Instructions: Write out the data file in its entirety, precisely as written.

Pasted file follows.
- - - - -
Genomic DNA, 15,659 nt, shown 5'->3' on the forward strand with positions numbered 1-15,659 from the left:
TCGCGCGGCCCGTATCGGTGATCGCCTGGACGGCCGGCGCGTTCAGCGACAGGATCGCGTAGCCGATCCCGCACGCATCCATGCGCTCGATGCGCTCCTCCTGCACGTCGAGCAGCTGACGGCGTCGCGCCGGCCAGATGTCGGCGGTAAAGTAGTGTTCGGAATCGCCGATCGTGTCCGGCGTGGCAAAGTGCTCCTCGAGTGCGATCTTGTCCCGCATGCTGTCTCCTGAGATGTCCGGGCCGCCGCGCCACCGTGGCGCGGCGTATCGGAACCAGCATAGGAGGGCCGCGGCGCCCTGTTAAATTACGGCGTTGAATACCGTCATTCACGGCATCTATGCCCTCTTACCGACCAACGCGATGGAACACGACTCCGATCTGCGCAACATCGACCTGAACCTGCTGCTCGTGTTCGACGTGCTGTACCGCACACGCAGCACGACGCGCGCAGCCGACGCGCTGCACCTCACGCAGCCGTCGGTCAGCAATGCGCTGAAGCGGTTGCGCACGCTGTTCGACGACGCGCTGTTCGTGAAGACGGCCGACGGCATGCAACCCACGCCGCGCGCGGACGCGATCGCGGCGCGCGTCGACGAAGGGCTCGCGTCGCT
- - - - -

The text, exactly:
Genomic DNA, 15,659 nt, shown 5'->3' on the forward strand with positions numbered 1-15,659 from the left:
TCGCGCGGCCCGTATCGGTGATCGCCTGGACGGCCGGCGCGTTCAGCGACAGGATCGCGTAGCCGATCCCGCACGCATCCATGCGCTCGATGCGCTCCTCCTGCACGTCGAGCAGCTGACGGCGTCGCGCCGGCCAGATGTCGGCGGTAAAGTAGTGTTCGGAATCGCCGATCGTGTCCGGCGTGGCAAAGTGCTCCTCGAGTGCGATCTTGTCCCGCATGCTGTCTCCTGAGATGTCCGGGCCGCCGCGCCACCGTGGCGCGGCGTATCGGAACCAGCATAGGAGGGCCGCGGCGCCCTGTTAAATTACGGCGTTGAATACCGTCATTCACGGCATCTATGCCCTCTTACCGACCAACGCGATGGAACACGACTCCGATCTGCGCAACATCGACCTGAACCTGCTGCTCGTGTTCGACGTGCTGTACCGCACACGCAGCACGACGCGCGCAGCCGACGCGCTGCACCTCACGCAGCCGTCGGTCAGCAATGCGCTGAAGCGGTTGCGCACGCTGTTCGACGACGCGCTGTTCGTGAAGACGGCCGACGGCATGCAACCCACGCCGCGCGCGGACGCGATCGCGGCGCGCGTCGACGAAGGGCTCGCGTCGCT